(My apologies for such a late post. I shall try to avoid this in the future. Still, I did my best to keep to my word about having a post on the 22nd.)
Back in 1905, a cartoonist named Windsor McCay started a comic strip that would become one of the earliest influential works in the medium of comics. He created a comic strip called Little Nemo in Slumberland. The concept was simple: it followed the adventures of Nemo, a pajama-clad boy who goes on adventures through the wondrous Slumberland after being summoned by King Morpheus. The series was packed with colorful visuals and an interesting assortment of characters, from the very serious Dr. Pill to the cigar-chomping clown Flip, but it cemented itself as such a force by way of McCay’s experimentation. He played around with coloring and panel layouts, allowing him to twist and bend his Art Nouveau visuals for full effect. He even had a post-modern element to his stories, with characters handling and interacting with panels or comic strip text long before our current concept of post-modernism came to be. Such a striking and original work in the early years of its medium allowed it to gain a rich legacy, becoming an influence not only to comic book writers like Neil Gaiman and Robert Crumb but also to filmmakers like Federico Fellini and authors like William Joyce. It only seems fitting that someday there would be an animated movie based on the legendary comic strip, especially considering McCay’s own work in animation. Thus, in 1989 (a good 84 years later), there was a movie made jointly between Japanese and American animation studios with a veritable roster of talent. The result was Little Nemo: Adventures in Slumberland, a fun take on the material even if it’s a bit so-so in some of the content.
Based loosely upon the original comic strip, the film follows Nemo, who falls asleep after a day of witnessing a circus parade and attempting to sneak a night-time treat of a slice of pie despite his mother’s warning. Finding himself greeted by a colorful visiting party and the somewhat smug Professor Genius, he is brought to Slumberland and informed that he is to become the new playmate of Princess Camille. Along the way, he ends up becoming caught up in the hijinx of local mischief maker Flip, only to find the Nightmare King unleashed. Having to own up to his own mistakes, Nemo sets forth to take down the Nightmare King and restore order to Slumberland.
On the whole, the film is rather fun to watch. Though it doesn’t quite capture the same visual splendor as McCay’s work, the movie still showcases Slumberland as a circus-like labyrinth of city streets and a candy-colored palace of wonders. Also, while it might not capture the same puzzling madness and dream logic as its source material, this does a good job in capturing the pace and flow of a dream. Bounced around like a pinball as he moves from moment to moment, Nemo’s adventures flow effortlessly between episodes. From training for a royal life to fleeing from bumbling cops to bouncing across floating balls, the pace captures the feel of a dream, which can change between two instants without explanation yet feel completely natural. It also adds to the impact of such a dreamscape by showing part of Nemo’s life before he goes on his dream adventures. It helps to not only root Nemo a bit more by showing us his normal world first, but also shows the influence of it upon his dreams. The aesthetic of Slumberland and its many inhabitants are clearly inspired by the circus parade he witnesses, such as King Morpheus baring a resemblance to the parade’s ringmaster. These are good touches to go along with a movie that captures the feel of a fun dream, but there are some faults that bring it down to reality.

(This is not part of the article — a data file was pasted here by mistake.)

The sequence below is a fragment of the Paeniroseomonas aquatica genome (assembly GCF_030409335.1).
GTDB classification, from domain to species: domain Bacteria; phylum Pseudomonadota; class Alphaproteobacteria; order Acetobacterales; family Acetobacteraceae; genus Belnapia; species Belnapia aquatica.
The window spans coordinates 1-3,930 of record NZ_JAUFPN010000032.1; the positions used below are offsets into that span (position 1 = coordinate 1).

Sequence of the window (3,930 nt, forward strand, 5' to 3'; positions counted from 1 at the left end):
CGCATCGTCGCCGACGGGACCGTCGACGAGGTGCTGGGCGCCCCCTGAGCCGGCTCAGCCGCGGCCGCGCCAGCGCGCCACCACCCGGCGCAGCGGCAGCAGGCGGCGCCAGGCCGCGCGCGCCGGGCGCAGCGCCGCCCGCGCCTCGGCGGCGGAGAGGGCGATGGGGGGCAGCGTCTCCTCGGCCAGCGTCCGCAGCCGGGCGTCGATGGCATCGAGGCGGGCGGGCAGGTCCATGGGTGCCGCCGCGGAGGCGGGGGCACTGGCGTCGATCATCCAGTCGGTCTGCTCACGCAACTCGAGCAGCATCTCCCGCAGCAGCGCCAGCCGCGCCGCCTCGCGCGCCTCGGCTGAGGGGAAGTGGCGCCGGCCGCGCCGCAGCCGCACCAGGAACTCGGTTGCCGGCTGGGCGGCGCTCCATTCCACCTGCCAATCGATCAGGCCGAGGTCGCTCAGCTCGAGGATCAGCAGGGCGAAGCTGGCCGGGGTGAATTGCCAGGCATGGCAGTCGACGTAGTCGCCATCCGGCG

I had mentioned earlier that there was a veritable roster of talent that had served on this film. Hayao Miyazaki and Isao Takahata had taken turns as directors, Brad Bird had done some work as an animator, Chris Columbus did some work on the script, and Robert and Richard Sherman wrote songs. Even famous author Ray Bradbury had a hand in the script. It is not like all of them were involved with the project at the same time, however. They were among many who went in and out of the project since it began in 1982. As a result, the movie feels like it was made by committee to a certain degree, pieced together from the many versions and drafts that went through the mill. This also shows in details like the inclusion of Icarus, a flying squirrel and pet for Nemo who was never in the original comic strip and feels made to be a copy of Disney sidekick characters. Not only that, such a character makes the normal world feel slightly more cartoonish and unreal, when it should be more grounded in comparison to Slumberland. Such flaws dampen what could have been a great tribute to a legendary piece of work.
Still, even with the by-committee feel, Little Nemo: Adventures in Slumberland is a fun watch. It slipped between the cracks in the wake of The Little Mermaid and the birth of the Disney Renaissance when it was first released, but it manages to have a fun story that captures the mercurial flow of dreams and some of the whimsy of Windsor McCay’s original comic. If you’re curious about this animated adaptation, it is available on Blu Ray and DVD. For those who want to visit the original Windsor McCay work and see what had made such an impact many years ago, there are several volumes of Little Nemo in Slumberland printed, along with a complete (if pricy) collection of the whole series. If a more modern version captures your eye, IDW released a new comic book called Little Nemo: Return to Slumberland. Centered around a modern-day boy named Nemo, the limited series will be released as a trade volume on September 25th as of the time of this post.